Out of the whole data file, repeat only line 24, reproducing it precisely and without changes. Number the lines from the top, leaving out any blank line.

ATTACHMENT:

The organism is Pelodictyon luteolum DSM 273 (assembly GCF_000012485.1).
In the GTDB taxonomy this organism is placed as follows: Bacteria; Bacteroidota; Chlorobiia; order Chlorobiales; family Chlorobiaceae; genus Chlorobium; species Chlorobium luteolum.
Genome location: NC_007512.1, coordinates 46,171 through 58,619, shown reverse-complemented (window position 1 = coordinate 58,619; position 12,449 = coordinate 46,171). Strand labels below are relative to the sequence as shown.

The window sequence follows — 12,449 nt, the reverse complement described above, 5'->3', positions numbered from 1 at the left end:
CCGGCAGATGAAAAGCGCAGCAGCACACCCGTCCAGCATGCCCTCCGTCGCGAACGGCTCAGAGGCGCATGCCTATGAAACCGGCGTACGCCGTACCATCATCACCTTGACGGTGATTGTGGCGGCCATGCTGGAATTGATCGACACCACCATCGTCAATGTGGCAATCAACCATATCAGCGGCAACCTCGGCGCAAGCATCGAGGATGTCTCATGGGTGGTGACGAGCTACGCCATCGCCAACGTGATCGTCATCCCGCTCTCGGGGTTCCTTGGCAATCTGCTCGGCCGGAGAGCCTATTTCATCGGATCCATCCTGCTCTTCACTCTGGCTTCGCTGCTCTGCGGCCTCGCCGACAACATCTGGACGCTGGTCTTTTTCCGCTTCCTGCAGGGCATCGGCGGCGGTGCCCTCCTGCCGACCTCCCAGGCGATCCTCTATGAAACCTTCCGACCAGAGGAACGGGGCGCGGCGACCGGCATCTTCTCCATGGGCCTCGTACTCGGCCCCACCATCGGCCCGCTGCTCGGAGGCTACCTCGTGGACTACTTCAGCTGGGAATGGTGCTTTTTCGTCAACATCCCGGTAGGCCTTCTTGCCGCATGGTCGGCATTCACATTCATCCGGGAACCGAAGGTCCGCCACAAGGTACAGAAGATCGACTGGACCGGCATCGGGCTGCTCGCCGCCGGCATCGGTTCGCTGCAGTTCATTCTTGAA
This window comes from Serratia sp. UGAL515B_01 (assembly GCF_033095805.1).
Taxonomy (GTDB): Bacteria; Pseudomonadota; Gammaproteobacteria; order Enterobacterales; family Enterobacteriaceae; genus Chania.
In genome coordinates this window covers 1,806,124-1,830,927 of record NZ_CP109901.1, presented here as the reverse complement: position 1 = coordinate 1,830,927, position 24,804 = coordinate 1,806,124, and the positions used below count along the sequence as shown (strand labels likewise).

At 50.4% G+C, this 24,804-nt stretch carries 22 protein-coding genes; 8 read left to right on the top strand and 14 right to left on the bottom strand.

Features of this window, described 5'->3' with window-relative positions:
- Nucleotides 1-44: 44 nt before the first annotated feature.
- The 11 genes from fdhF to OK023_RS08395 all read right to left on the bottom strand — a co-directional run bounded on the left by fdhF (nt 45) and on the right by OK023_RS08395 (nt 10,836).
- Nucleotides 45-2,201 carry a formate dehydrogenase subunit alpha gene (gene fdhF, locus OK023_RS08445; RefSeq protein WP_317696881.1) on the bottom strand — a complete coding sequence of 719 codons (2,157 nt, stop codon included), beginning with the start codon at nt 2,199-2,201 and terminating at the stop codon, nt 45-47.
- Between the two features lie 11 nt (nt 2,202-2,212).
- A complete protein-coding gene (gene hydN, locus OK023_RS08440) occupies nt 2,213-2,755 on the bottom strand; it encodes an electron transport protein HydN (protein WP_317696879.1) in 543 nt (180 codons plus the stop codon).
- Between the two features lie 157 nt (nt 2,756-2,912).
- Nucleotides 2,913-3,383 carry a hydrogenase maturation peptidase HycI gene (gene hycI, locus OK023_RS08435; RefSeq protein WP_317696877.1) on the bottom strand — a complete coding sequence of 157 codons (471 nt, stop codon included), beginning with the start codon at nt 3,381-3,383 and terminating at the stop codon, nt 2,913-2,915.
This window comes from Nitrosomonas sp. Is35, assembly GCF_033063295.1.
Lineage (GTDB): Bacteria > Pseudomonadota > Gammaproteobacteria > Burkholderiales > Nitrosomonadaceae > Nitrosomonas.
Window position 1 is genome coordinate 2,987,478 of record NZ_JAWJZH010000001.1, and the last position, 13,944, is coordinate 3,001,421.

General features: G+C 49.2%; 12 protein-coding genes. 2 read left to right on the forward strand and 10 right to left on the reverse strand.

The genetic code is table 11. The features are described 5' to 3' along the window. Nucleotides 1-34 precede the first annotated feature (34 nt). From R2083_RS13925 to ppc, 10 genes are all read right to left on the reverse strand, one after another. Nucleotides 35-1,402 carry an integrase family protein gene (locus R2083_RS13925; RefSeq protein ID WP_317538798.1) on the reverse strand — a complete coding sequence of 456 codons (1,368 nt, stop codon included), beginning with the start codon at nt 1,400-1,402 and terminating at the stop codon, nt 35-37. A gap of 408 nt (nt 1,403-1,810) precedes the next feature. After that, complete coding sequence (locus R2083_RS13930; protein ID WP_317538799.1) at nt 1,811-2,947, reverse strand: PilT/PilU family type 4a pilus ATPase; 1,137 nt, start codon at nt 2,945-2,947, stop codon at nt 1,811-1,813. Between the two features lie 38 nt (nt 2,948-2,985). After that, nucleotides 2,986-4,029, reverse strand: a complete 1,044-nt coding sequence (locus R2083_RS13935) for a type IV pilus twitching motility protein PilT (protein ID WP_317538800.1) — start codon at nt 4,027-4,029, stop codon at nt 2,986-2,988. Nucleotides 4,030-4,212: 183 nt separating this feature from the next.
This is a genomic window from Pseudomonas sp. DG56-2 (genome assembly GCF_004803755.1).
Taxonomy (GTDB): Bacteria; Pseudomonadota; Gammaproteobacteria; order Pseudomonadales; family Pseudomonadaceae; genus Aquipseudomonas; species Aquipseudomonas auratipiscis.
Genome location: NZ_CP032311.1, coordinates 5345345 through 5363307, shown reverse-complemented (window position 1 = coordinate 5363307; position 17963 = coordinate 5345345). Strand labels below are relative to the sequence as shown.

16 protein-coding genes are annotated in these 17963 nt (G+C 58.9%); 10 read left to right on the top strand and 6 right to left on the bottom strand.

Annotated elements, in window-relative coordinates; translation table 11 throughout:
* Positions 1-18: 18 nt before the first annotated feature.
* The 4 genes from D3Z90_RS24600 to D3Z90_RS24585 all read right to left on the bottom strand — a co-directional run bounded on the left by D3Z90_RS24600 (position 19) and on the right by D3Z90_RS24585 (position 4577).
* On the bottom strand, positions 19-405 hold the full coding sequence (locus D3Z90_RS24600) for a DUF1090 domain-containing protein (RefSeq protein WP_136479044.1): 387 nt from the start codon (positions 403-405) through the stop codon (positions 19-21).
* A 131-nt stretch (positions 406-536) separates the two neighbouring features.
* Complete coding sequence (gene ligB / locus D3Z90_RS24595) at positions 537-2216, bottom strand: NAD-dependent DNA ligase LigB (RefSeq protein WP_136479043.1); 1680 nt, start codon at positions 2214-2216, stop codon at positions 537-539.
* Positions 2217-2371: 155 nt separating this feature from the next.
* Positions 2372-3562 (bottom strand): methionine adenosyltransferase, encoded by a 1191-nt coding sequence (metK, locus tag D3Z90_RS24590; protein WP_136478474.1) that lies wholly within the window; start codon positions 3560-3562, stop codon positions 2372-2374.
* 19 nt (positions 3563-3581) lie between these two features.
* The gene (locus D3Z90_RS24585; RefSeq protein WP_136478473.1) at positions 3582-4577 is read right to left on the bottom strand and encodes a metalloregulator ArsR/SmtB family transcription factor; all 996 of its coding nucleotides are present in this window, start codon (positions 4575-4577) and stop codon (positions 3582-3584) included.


Taxonomy (GTDB): Bacteria; Pseudomonadota; Gammaproteobacteria; order Pseudomonadales; family Pseudomonadaceae; genus Aquipseudomonas; species Aquipseudomonas auratipiscis.